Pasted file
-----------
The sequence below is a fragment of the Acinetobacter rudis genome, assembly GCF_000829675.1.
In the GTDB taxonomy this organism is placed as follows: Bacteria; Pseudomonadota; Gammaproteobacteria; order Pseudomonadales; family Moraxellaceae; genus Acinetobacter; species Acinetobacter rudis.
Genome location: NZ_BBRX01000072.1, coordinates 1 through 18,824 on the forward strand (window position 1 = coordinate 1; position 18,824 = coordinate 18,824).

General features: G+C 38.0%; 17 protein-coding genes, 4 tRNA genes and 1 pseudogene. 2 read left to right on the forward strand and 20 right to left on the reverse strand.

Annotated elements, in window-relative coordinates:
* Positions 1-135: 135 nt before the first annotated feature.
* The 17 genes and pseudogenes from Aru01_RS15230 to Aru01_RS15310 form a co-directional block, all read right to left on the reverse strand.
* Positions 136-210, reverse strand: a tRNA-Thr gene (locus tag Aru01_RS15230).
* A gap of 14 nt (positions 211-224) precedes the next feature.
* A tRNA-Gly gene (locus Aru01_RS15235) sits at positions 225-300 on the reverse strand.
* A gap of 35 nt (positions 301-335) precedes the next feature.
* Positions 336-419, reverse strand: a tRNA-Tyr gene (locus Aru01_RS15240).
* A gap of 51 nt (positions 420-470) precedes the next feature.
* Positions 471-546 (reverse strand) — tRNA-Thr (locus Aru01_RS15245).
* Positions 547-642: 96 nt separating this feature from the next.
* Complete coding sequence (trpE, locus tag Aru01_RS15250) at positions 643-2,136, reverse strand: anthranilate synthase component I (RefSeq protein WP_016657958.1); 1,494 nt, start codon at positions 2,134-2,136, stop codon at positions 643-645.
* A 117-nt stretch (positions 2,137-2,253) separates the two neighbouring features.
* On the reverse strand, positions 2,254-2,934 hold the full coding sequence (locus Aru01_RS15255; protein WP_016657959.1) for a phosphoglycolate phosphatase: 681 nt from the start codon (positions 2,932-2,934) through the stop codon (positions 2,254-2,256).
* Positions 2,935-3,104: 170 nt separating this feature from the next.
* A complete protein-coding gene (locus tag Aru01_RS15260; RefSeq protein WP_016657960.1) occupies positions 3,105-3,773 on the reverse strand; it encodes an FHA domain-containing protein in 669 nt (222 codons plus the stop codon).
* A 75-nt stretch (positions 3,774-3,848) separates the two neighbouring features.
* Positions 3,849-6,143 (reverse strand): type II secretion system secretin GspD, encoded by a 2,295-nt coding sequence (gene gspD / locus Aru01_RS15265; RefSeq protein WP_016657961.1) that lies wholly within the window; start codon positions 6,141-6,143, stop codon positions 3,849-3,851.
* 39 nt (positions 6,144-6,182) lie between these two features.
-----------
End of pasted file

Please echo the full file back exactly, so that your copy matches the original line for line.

The sequence below is a fragment of the Acinetobacter rudis genome, assembly GCF_000829675.1.
In the GTDB taxonomy this organism is placed as follows: Bacteria; Pseudomonadota; Gammaproteobacteria; order Pseudomonadales; family Moraxellaceae; genus Acinetobacter; species Acinetobacter rudis.
Genome location: NZ_BBRX01000072.1, coordinates 1 through 18,824 on the forward strand (window position 1 = coordinate 1; position 18,824 = coordinate 18,824).

General features: G+C 38.0%; 17 protein-coding genes, 4 tRNA genes and 1 pseudogene. 2 read left to right on the forward strand and 20 right to left on the reverse strand.

Annotated elements, in window-relative coordinates:
* Positions 1-135: 135 nt before the first annotated feature.
* The 17 genes and pseudogenes from Aru01_RS15230 to Aru01_RS15310 form a co-directional block, all read right to left on the reverse strand.
* Positions 136-210, reverse strand: a tRNA-Thr gene (locus tag Aru01_RS15230).
* A gap of 14 nt (positions 211-224) precedes the next feature.
* A tRNA-Gly gene (locus Aru01_RS15235) sits at positions 225-300 on the reverse strand.
* A gap of 35 nt (positions 301-335) precedes the next feature.
* Positions 336-419, reverse strand: a tRNA-Tyr gene (locus Aru01_RS15240).
* A gap of 51 nt (positions 420-470) precedes the next feature.
* Positions 471-546 (reverse strand) — tRNA-Thr (locus Aru01_RS15245).
* Positions 547-642: 96 nt separating this feature from the next.
* Complete coding sequence (trpE, locus tag Aru01_RS15250) at positions 643-2,136, reverse strand: anthranilate synthase component I (RefSeq protein WP_016657958.1); 1,494 nt, start codon at positions 2,134-2,136, stop codon at positions 643-645.
* A 117-nt stretch (positions 2,137-2,253) separates the two neighbouring features.
* On the reverse strand, positions 2,254-2,934 hold the full coding sequence (locus Aru01_RS15255; protein WP_016657959.1) for a phosphoglycolate phosphatase: 681 nt from the start codon (positions 2,932-2,934) through the stop codon (positions 2,254-2,256).
* Positions 2,935-3,104: 170 nt separating this feature from the next.
* A complete protein-coding gene (locus tag Aru01_RS15260; RefSeq protein WP_016657960.1) occupies positions 3,105-3,773 on the reverse strand; it encodes an FHA domain-containing protein in 669 nt (222 codons plus the stop codon).
* A 75-nt stretch (positions 3,774-3,848) separates the two neighbouring features.
* Positions 3,849-6,143 (reverse strand): type II secretion system secretin GspD, encoded by a 2,295-nt coding sequence (gene gspD / locus Aru01_RS15265; RefSeq protein WP_016657961.1) that lies wholly within the window; start codon positions 6,141-6,143, stop codon positions 3,849-3,851.
* 39 nt (positions 6,144-6,182) lie between these two features.